The Shahs and Patels didn’t mean to start turning the wheels on this “suggested arrangement” so early in their children’s lives, but when they noticed them both gravitate toward the same summer program, they figured, Why not?

Dimple and Rishi may think they have each other figured out. But when opposites clash, love works hard to prove itself in the most unexpected ways.

My review:

Dimple is thrilled and surprised when her parents agree to let her go to Insomnia Con, a summer coding and web developing program at SFSU. It will be an amazing boost to her career prospects and the prize involves working with her idol, web developer Jenny Lindt to develop a real app. Of course she doesn't know that there is a catch. Her parents are hoping to set her up with Rishi Patel, the son of their friends. Rishi thinks that Dimple knows about him and their parents' hope for an arranged marriage between the two of them down the road. So he shows up at camp and introduces himself by saying "Hello, future wife!" which of course doesn't go very well. Dimple is beyond annoyed with her family. She'd hoped they'd support her education and career goals instead of just wanting her to get married. After all, she just graduated from high school!

Rishi has a completely different view of things. He is a dutiful son who wants to please his parents (the polar opposite of his rebellious younger brother) so he agrees to go to Insomnia Con, thinking that Dimple also agreed to their being set up. Unfortunately that is not the case but Rishi is determined to stay on at Insomnia Con and help Dimple win the contest. He may be a dreamer with a different view of arranged marriage (his own parents' arranged marriage story was very romantic which influences his views), but Rishi is a decent guy. As he and Dimple are forced to spend time together as project teammates, they start to become friends and perhaps something more.

I wasn't sure what to expect with this book. It isn't the first book about arranged marriage I've read but this one took a different turn which I liked a lot. Dimple and Rishi are really young still and I really liked Dimple and definitely related to her view of things. She and Rishi do make a good couple but I liked that their relationship developed more organically. 

Having grown up in a family that tried to push me several times into arranged marriages, I could appreciate Dimple's frustration (although my parents value education more and waited a few years longer than Dimple's did). Thankfully Dimple's parents aren't portrayed as ogres.They do love their daughter even if they were misguided and they support her career aspirations (though her mom is still pretty old fashioned about it).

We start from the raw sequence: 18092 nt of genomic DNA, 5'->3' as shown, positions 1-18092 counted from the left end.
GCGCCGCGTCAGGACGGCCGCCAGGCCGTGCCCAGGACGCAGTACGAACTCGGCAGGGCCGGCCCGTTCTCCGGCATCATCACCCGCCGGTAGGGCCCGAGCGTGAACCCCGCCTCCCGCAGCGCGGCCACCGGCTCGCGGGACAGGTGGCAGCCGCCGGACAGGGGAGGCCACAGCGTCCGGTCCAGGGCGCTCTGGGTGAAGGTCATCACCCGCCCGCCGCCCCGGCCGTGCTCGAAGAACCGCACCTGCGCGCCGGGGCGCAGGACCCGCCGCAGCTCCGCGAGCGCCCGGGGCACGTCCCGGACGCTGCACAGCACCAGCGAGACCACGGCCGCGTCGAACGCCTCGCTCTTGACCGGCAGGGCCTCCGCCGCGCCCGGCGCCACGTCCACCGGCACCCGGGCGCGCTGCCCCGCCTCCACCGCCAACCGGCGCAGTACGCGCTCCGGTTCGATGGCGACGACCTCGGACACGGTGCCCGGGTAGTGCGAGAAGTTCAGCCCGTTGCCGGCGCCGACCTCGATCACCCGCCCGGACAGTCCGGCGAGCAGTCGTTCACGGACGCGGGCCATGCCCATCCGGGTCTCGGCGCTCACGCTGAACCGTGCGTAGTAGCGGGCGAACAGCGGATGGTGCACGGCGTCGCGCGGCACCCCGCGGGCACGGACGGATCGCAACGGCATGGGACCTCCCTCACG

Aside from the romance, the book also involves friendship, nerd culture and family relationships. Both Rishi and Dimple have to figure out how to bridge the gap between their parents' dreams and expectations for them and their own dreams and plans. Dimple is really smart and she knows what she wants to do with her life but she wants her parents to believe in her too. Rishi has to decide if he wants to go into the family business or follow a more impractical career path but do something he truly loves.

Overall I thought this was a fun and enjoyable book. At times I was reminded of the movie Bend it Like Beckham. I would have loved this book as a teen (I grew up during a time when people like me weren't represented in teen literature at all). Even though it is a book about two Indian teens I think it has some themes that would appeal to teens universally. It is challenging to break away from your parents' dreams for you to follow your own and figure out what you want in life. 



Note: I received an ARC for review purposes courtesy of the publisher and Edelweiss

Tuesday, June 6, 2017

Review: Not a Sound

Not a Sound
By Heather Gudenkauf
Published: May 30, 2017

When a tragic accident leaves nurse Amelia Winn deaf, she spirals into a depression that ultimately causes her to lose everything that matters—her job, her husband, David, and her stepdaughter, Nora. Now, two years later and with the help of her hearing dog, Stitch, she is finally getting back on her feet. But when she discovers the body of a fellow nurse in the dense bush by the river, deep in the woods near her cabin, she is plunged into a disturbing mystery that could shatter the carefully reconstructed pieces of her life all over again. 
As clues begin to surface, Amelia finds herself swept into an investigation that hits all too close to home. But how much is she willing to risk in order to uncover the truth and bring a killer to justice?  
New York Times bestselling author Heather Gudenkauf has been described as "masterful" and "intelligent" and compared to Lisa Scottoline and Jodi Picoult. Introducing her most compelling heroine yet, she delivers a taut and emotional thriller that proves she's at the top of her class.


My review:

Amelia Winn is a talented and dedicated nurse who specializes in working with victims of assault and abuse. One evening when she is escorting a patient to her vehicle, she and the other woman are hit by a car. The patient dies and Amelia is left profoundly deaf. Amelia turns to alcohol for comfort, a decision that destroys her family. With the help of her friend Jake, she gets her life back together, attending AA meetings and learning sign language. Now she is reentering the work force by getting an office job at an oncology practice. Then while she is out kayaking with her service dog, she finds the body of a former coworker.